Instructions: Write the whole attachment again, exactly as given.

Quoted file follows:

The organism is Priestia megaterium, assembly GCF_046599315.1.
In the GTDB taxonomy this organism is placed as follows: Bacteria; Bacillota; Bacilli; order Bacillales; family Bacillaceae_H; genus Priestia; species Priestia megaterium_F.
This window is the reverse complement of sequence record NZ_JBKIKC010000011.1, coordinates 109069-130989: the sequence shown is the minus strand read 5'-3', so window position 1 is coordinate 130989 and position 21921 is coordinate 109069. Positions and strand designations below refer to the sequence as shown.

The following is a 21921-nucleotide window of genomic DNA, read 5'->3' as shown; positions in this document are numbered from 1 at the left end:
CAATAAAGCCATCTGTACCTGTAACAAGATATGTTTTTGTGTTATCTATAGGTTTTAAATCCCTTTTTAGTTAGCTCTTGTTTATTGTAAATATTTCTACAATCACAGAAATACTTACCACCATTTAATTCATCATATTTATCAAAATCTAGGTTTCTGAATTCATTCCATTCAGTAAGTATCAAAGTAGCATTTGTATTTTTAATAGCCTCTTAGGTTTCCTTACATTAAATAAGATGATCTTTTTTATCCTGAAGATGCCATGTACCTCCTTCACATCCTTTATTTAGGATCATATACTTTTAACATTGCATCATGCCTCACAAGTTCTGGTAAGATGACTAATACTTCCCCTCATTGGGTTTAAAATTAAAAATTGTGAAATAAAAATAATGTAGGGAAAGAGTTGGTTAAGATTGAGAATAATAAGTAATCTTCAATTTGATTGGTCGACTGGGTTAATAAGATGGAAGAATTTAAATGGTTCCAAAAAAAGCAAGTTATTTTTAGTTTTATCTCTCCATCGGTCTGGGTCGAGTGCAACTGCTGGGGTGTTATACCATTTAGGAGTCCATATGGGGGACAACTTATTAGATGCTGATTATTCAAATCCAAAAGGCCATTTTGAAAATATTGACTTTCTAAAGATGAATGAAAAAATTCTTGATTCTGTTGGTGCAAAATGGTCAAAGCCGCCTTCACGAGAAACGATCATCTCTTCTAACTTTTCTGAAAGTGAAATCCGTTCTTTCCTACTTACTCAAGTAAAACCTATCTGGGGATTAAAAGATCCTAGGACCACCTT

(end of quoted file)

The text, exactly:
The organism is Priestia megaterium, assembly GCF_046599315.1.
In the GTDB taxonomy this organism is placed as follows: Bacteria; Bacillota; Bacilli; order Bacillales; family Bacillaceae_H; genus Priestia; species Priestia megaterium_F.
This window is the reverse complement of sequence record NZ_JBKIKC010000011.1, coordinates 109069-130989: the sequence shown is the minus strand read 5'-3', so window position 1 is coordinate 130989 and position 21921 is coordinate 109069. Positions and strand designations below refer to the sequence as shown.

The following is a 21921-nucleotide window of genomic DNA, read 5'->3' as shown; positions in this document are numbered from 1 at the left end:
CAATAAAGCCATCTGTACCTGTAACAAGATATGTTTTTGTGTTATCTATAGGTTTTAAATCCCTTTTTAGTTAGCTCTTGTTTATTGTAAATATTTCTACAATCACAGAAATACTTACCACCATTTAATTCATCATATTTATCAAAATCTAGGTTTCTGAATTCATTCCATTCAGTAAGTATCAAAGTAGCATTTGTATTTTTAATAGCCTCTTAGGTTTCCTTACATTAAATAAGATGATCTTTTTTATCCTGAAGATGCCATGTACCTCCTTCACATCCTTTATTTAGGATCATATACTTTTAACATTGCATCATGCCTCACAAGTTCTGGTAAGATGACTAATACTTCCCCTCATTGGGTTTAAAATTAAAAATTGTGAAATAAAAATAATGTAGGGAAAGAGTTGGTTAAGATTGAGAATAATAAGTAATCTTCAATTTGATTGGTCGACTGGGTTAATAAGATGGAAGAATTTAAATGGTTCCAAAAAAAGCAAGTTATTTTTAGTTTTATCTCTCCATCGGTCTGGGTCGAGTGCAACTGCTGGGGTGTTATACCATTTAGGAGTCCATATGGGGGACAACTTATTAGATGCTGATTATTCAAATCCAAAAGGCCATTTTGAAAATATTGACTTTCTAAAGATGAATGAAAAAATTCTTGATTCTGTTGGTGCAAAATGGTCAAAGCCGCCTTCACGAGAAACGATCATCTCTTCTAACTTTTCTGAAAGTGAAATCCGTTCTTTCCTACTTACTCAAGTAAAACCTATCTGGGGATTAAAAGATCCTAGGACCACCTT